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TAYLOR: CTMP Debrief

Jordan Taylor files his latest Sportscar365 column following CTMP…

Photo: IMSA

Photo: IMSA

It was a tough weekend North of the Border. We went in as defending winners at Canadian Tire Motorsport Park, but last year, our race wasn’t won on speed. We didn’t have any mistakes in the race and made a great strategy call to get us out front.

We went into the weekend with some big ideas. We didn’t have the pace in 2015, so we were going to try and reinvent the wheel this year. We had a big new setup on the car that we were going to work on throughout our three hours of practice.

Unfortunately, Mother Nature had other plans. Both Practice 1 and Practice 2 were shortened with rain. We only got about 5-10 laps in each session, but we ended up quickest in both. With traffic and track conditions, it was hard to really tell where everyone stacked up with one another.

The car didn’t feel great, and since we didn’t have much time to work on it, we made a call to go back to what we knew. It seemed like we made the right call, Ricky put us P2 in qualifying, splitting the Mazdas, and four-tenths clear of the next Corvette DP.

It was going to be one of the toughest races of the year. The track is intense. It requires a lot of commitment, both physically and mentally. This year was also the first time we had all four classes in the race, so traffic was going to be key.

Ricky made a great start and jumped into the lead. It was pretty apparent it wasn’t going to last long. The 55 had way more pace than us and was able to get by halfway through the stint. Ricky was able to hang onto P2 until the first stop, where I hopped in.

We left the pits and got jumped by the 90, 5, and 31 on pit stop rotation, but were able to get by the 55. It was tough racing in the first stint, as this was the first time everyone was going through traffic ‘in anger’. You tend to test the waters in practice, but then in the race you take a bit more risk.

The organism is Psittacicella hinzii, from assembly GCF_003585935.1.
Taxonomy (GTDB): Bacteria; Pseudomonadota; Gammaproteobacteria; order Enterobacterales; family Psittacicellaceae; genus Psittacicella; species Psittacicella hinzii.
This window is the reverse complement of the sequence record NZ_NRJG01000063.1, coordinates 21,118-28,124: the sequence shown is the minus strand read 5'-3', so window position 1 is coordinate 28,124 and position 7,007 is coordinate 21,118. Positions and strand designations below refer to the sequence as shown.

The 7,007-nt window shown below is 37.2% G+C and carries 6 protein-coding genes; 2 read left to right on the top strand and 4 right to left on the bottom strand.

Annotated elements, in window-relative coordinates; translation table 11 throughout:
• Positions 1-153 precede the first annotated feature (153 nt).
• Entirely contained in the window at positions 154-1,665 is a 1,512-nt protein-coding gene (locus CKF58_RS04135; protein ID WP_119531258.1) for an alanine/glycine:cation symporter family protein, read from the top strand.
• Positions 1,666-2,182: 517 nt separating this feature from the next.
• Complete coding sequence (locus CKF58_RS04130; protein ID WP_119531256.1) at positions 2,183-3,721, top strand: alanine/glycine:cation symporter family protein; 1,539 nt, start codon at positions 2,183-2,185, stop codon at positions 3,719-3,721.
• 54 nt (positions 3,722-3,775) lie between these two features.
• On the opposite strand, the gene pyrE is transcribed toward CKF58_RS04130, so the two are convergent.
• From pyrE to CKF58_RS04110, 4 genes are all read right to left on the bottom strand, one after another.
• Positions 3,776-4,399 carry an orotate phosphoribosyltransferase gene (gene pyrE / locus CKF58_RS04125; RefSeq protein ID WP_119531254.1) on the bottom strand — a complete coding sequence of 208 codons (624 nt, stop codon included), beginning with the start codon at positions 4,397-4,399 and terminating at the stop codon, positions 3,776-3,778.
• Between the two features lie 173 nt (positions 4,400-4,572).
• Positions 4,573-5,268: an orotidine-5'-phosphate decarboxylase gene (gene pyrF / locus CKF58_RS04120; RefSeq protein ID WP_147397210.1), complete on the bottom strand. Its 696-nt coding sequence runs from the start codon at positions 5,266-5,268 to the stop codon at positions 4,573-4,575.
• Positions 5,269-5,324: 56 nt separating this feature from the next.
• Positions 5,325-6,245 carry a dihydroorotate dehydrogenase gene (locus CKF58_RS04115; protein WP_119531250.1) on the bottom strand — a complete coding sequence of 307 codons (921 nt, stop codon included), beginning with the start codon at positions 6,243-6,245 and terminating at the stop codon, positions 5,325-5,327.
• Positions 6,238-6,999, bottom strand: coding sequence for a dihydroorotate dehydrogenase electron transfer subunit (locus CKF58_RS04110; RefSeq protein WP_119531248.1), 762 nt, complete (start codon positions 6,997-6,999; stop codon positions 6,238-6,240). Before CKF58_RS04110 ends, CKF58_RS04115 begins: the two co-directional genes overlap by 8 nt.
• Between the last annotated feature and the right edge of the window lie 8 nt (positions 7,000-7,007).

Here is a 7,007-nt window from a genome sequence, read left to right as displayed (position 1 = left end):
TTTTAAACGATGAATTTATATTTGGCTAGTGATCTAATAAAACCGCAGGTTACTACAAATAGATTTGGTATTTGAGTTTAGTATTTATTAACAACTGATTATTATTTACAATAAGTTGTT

With the class separation being so close, GTLM and PC cars can hold us off in lots of places, and even the GTD class can hold us off in some brake zones since they have ABS.

We got a yellow pretty soon after and had a restart deep in the pack. We had a lot of traffic in front of us when it went green and we were able to get the 5 car around the outside of Turn 8. Our pace at this point was strong, we were reeling in the 90 and 31.

Our last stop was going to be a short fill, so taking four tires would add too much time to the stop. We decided on two tires, just the rears.

The car was on edge all day. With this track being so high speed, oversteer is not the nicest balance to have. The 31 and 5 took two and the 90 took four. So with our strategy call, we were able to jump the 90 and leave the pits second.

We were running a solid pace for most of the final stint, but with about twenty minutes to go, we lost the fronts. We just picked up a massive understeer and the 5 was able to just drive around me.

We ended up third, which was not exactly what we were looking for, but compared to 2015, we had a much more competitive car. So that’s a big positive we can take to Road America.

It was one of the most physical races I have been a part of. I drove for about 1 hour and 50 minutes. Cockpit temp was a steady 120 degrees.

We ran a heart rate monitor for the first time this year, and my heart rate ranged from 165 to 185. Needless to say, I was pooped at the end.

We’ve got a few weeks off now until Road America, so I’m looking forward to having some peaceful time at home with the Fonz.

Jordan Taylor (@jordan10taylor) is the 2013 Rolex Sports Car Series DP champion, driving for Wayne Taylor Racing in the WeatherTech SportsCar Championship and Corvette Racing in the 24 Hours of Le Mans.

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